Defenders of the Faith (1984)
Where Screaming zeroed in with a descending attack, Defenders rises with palpable might. The aesthetic is largely the same on his second cover, right down to the signature angular motion and isometric perspective. Here, The Metallian frozen mid-pounce with rubble in tow is hefty and wide, eyes beady and jaw agape. The tank-like treads and broad, tiger-like musculature convey a newfound physicality, dread, and violence that Defenders brings in spades on tracks like “Jawbreaker,” “The Sentinel,” “Eat Me Alive,” and “Some Heads Are Gonna Roll.” This idea carries on in the sharp, pointed shapes (fangs, blades, armor) found throughout the image, too, with thinner lines and a slightly greater depth of shading, creating something more complicated and difficult to understand. Still, eyes will be drawn drawn toward the beast’s beady-eyed stare and gnashing fangs as an instinctual, inescapable fear response. Further, The Metallian’s robust design reflects the slower, grinding tempos of “Heavy Duty,” “Love Bites,” and “Rock Hard Ride Free.” You can interpret its heft, power, and momentum. With Defenders, Johnson evolves his mechanical design from a covert eagle form with light munitions to an ambiguous bestial creature that has a complete lack of subtlety. Equipped with a samurai-esque helm, pauldrons, gatling guns, and missile payload that combined dwarf the armament found on The Hellion, Johnson evokes excess and extreme prejudice. It’s so completely over the top, I can’t help but feel Doug tossed on the serpentine wrist and elbow blades after the fact to further up the ante. Yet, the ridiculousness of it all keeps a beat with Defenders’ bravado and attitude.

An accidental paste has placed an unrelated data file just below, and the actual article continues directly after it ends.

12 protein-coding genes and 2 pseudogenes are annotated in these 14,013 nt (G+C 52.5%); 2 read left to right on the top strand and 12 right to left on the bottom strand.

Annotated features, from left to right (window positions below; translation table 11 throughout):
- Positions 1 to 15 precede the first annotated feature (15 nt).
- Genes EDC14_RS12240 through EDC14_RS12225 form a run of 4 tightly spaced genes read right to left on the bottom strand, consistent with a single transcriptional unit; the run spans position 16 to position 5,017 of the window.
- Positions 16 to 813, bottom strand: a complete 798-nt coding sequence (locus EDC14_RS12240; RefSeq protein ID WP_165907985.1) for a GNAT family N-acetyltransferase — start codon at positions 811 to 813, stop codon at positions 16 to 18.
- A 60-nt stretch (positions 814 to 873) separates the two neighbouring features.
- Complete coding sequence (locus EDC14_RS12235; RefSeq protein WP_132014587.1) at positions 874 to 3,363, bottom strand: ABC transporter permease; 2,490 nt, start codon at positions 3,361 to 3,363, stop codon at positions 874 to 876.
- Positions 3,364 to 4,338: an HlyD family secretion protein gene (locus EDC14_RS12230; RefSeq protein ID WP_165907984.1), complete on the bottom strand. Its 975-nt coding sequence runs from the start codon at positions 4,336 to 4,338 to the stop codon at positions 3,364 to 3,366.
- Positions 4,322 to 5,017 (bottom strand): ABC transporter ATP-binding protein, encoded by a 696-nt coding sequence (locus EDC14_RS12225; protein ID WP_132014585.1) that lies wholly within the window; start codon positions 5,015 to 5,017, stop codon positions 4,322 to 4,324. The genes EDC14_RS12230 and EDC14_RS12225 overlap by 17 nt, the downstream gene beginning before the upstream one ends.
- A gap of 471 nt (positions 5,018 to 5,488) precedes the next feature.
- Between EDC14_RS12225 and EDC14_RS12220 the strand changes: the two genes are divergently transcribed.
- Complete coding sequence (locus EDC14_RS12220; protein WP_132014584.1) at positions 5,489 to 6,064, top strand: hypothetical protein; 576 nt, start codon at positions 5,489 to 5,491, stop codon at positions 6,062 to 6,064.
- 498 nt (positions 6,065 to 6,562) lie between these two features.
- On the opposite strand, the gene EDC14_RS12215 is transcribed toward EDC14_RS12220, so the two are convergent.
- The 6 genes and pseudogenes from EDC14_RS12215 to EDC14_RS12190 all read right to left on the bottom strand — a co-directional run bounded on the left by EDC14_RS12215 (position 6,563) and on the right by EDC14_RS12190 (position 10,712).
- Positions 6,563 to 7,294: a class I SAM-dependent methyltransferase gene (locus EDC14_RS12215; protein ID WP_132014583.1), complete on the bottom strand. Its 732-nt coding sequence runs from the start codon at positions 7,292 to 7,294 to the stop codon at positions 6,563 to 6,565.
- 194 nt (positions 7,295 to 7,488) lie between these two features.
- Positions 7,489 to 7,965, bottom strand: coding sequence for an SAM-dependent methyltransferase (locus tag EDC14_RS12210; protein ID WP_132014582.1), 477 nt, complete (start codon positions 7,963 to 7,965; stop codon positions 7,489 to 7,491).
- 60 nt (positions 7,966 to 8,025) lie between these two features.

Turbo (not so coincidentally) delivers a sense of motion and speed, charging forward, creating a rhythm to Johnson’s pseudo-triptych. As a nod to Priest’s synthier, pop-forward leanings, Turbo is in full-on machine mode this time around, abandoning the animal hybrids in favor of something that’s comparatively plain-faced and basic. He jazzes things up here and there with some detailed bits that include a shifter that looks like an over-designed Power Rangers or Ant Man helmet (still give the dude major props for creating something that looks fast from a vantage point where speed is really hard to comprehend) and some glitzy fingernails, but there’s still a kitschy, velvet Elvis kind of feel present. He doesn’t make the best use of the streamlined elements he worked into his previous work, but he still manages to create something that feels sleek and modern. The (quite literally) white-knuckled hand is humanoid, resembling something closer to the chromed Szaybo era than the wild fantasies of his previous two covers. The disembodied hand is mysterious, feminine, and feels like metal’s version of Duran Duran’s Rio cover. Though the concept is pretty on-the-nose, Johnson takes the light-hearted and carefree vibe and knocks it out of the park. The hard, sharp, and violent features of Defenders have been abandoned for smoother, softer curves that may or may not be a response to the PMRC’s attack on the band (and metal at large) for being offensive. Turbo exudes the ideals of freedom, loves lost and found, and a rebel nature. I’ve always had this narrative in my head that this cover was supposed to portray some broken-hearted soul who steals their ex’s whip to start anew, and even if that’s not what Johnson was going for, his Turbo art is a worthy entry in a long line of albums with an automotive focus.